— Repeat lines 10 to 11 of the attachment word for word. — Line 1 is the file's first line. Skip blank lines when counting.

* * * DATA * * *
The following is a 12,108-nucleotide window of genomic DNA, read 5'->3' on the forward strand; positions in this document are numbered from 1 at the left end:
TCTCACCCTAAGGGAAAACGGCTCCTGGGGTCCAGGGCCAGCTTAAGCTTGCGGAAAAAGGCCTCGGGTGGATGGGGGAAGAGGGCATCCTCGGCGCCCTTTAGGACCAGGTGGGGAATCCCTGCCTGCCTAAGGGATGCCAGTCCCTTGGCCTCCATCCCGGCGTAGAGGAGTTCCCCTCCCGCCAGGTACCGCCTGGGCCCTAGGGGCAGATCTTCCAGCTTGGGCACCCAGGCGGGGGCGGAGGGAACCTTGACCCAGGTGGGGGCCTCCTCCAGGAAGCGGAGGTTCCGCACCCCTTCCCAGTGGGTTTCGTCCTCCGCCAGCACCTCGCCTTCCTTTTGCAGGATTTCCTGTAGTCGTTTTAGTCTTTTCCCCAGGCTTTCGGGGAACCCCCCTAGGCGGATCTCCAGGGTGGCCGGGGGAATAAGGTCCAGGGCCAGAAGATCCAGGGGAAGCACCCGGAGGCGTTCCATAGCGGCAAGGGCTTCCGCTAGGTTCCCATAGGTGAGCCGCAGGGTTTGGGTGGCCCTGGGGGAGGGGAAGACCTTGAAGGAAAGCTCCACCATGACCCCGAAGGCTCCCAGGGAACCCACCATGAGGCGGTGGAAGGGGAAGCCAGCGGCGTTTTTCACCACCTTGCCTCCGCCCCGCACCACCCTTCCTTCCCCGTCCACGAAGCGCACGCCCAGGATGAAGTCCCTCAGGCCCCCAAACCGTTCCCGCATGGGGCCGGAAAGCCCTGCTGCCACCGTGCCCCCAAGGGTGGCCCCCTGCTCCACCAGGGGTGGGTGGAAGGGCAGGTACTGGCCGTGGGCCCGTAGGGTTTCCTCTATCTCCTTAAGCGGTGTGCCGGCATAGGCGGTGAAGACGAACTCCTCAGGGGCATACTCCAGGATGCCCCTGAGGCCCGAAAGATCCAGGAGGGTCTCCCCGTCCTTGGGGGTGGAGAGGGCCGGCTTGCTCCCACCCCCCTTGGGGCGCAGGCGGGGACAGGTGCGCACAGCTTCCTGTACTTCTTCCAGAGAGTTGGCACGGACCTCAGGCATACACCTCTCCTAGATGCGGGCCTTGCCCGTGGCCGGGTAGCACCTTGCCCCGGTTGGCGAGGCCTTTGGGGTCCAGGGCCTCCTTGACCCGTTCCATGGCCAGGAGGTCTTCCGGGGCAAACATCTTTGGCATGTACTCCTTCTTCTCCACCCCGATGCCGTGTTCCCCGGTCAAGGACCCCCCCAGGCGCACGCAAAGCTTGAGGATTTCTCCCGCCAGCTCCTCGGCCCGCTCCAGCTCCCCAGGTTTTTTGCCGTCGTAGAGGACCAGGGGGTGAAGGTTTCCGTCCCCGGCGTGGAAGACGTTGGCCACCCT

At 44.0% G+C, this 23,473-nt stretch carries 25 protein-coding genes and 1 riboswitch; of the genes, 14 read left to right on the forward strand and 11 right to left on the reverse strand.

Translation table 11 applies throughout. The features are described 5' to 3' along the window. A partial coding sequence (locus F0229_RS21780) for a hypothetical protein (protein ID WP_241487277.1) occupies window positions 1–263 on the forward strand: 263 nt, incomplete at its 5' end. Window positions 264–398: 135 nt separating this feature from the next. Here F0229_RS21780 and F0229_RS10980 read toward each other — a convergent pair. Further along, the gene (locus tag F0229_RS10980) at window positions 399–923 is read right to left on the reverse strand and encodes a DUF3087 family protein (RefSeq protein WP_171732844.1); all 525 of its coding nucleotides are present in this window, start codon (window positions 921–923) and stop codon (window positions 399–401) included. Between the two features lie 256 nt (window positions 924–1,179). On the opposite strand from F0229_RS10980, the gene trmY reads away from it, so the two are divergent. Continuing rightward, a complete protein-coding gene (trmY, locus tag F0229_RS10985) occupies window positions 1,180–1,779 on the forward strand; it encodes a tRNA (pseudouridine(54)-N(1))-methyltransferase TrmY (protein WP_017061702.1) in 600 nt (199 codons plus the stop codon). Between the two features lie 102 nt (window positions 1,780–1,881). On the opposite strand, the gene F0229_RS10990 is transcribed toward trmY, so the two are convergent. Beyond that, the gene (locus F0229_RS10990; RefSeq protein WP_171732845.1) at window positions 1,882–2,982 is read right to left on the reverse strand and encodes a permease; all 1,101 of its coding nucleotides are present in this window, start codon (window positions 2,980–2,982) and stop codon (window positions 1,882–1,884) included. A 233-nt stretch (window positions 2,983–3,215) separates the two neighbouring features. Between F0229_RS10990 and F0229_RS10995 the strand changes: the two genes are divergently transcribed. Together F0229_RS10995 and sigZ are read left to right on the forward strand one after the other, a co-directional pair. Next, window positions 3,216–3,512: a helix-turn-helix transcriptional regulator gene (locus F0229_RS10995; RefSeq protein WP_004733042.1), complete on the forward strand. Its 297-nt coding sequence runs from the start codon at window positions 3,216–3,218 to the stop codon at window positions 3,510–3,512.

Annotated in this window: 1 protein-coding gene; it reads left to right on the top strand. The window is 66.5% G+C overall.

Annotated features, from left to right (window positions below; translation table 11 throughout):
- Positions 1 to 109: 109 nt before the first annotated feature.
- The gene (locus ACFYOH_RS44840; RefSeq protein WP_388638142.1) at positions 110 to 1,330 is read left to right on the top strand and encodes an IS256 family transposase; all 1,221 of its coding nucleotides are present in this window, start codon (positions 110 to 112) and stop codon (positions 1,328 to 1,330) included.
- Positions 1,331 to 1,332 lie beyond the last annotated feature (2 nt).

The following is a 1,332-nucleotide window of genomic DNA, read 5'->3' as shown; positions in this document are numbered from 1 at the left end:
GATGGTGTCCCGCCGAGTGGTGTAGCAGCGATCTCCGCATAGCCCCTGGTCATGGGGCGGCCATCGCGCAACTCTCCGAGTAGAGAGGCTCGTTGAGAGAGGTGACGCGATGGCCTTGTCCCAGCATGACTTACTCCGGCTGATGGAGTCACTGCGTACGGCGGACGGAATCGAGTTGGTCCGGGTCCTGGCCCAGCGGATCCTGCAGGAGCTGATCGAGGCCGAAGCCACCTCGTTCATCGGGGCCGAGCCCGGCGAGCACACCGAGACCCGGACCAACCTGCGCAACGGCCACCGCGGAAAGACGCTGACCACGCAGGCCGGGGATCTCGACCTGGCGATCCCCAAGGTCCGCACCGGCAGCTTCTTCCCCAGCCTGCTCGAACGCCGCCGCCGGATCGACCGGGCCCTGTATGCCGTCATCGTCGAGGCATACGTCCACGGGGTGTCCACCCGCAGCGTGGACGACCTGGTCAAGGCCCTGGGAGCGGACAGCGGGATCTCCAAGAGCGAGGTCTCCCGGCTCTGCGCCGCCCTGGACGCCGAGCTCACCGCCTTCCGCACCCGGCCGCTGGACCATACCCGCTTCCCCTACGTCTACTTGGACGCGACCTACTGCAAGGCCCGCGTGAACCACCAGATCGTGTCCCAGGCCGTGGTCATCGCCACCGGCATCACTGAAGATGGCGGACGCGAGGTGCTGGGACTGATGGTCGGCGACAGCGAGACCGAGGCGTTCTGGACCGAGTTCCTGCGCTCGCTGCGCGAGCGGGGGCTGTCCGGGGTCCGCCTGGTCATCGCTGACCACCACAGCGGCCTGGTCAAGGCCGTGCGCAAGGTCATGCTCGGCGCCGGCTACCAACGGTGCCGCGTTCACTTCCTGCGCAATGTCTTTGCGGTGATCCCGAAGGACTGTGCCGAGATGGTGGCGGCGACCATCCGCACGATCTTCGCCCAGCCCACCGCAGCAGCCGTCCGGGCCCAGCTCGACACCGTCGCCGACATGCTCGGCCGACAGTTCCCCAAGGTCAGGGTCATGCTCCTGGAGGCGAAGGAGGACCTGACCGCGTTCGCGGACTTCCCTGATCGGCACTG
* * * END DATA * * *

The following is a 1,332-nucleotide window of genomic DNA, read 5'->3' as shown; positions in this document are numbered from 1 at the left end:
GATGGTGTCCCGCCGAGTGGTGTAGCAGCGATCTCCGCATAGCCCCTGGTCATGGGGCGGCCATCGCGCAACTCTCCGAGTAGAGAGGCTCGTTGAGAGAGGTGACGCGATGGCCTTGTCCCAGCATGACTTACTCCGGCTGATGGAGTCACTGCGTACGGCGGACGGAATCGAGTTGGTCCGGGTCCTGGCCCAGCGGATCCTGCAGGAGCTGATCGAGGCCGAAGCCACCTCGTTCATCGGGGCCGAGCCCGGCGAGCACACCGAGACCCGGACCAACCTGCGCAACGGCCACCGCGGAAAGACGCTGACCACGCAGGCCGGGGATCTCGACCTGGCGATCCCCAAGGTCCGCACCGGCAGCTTCTTCCCCAGCCTGCTCGAACGCCGCCGCCGGATCGACCGGGCCCTGTATGCCGTCATCGTCGAGGCATACGTCCACGGGGTGTCCACCCGCAGCGTGGACGACCTGGTCAAGGCCCTGGGAGCGGACAGCGGGATCTCCAAGAGCGAGGTCTCCCGGCTCTGCGCCGCCCTGGACGCCGAGCTCACCGCCTTCCGCACCCGGCCGCTGGACCATACCCGCTTCCCCTACGTCTACTTGGACGCGACCTACTGCAAGGCCCGCGTGAACCACCAGATCGTGTCCCAGGCCGTGGTCATCGCCACCGGCATCACTGAAGATGGCGGACGCGAGGTGCTGGGACTGATGGTCGGCGACAGCGAGACCGAGGCGTTCTGGACCGAGTTCCTGCGCTCGCTGCGCGAGCGGGGGCTGTCCGGGGTCCGCCTGGTCATCGCTGACCACCACAGCGGCCTGGTCAAGGCCGTGCGCAAGGTCATGCTCGGCGCCGGCTACCAACGGTGCCGCGTTCACTTCCTGCGCAATGTCTTTGCGGTGATCCCGAAGGACTGTGCCGAGATGGTGGCGGCGACCATCCGCACGATCTTCGCCCAGCCCACCGCAGCAGCCGTCCGGGCCCAGCTCGACACCGTCGCCGACATGCTCGGCCGACAGTTCCCCAAGGTCAGGGTCATGCTCCTGGAGGCGAAGGAGGACCTGACCGCGTTCGCGGACTTCCCTGATCGGCACTG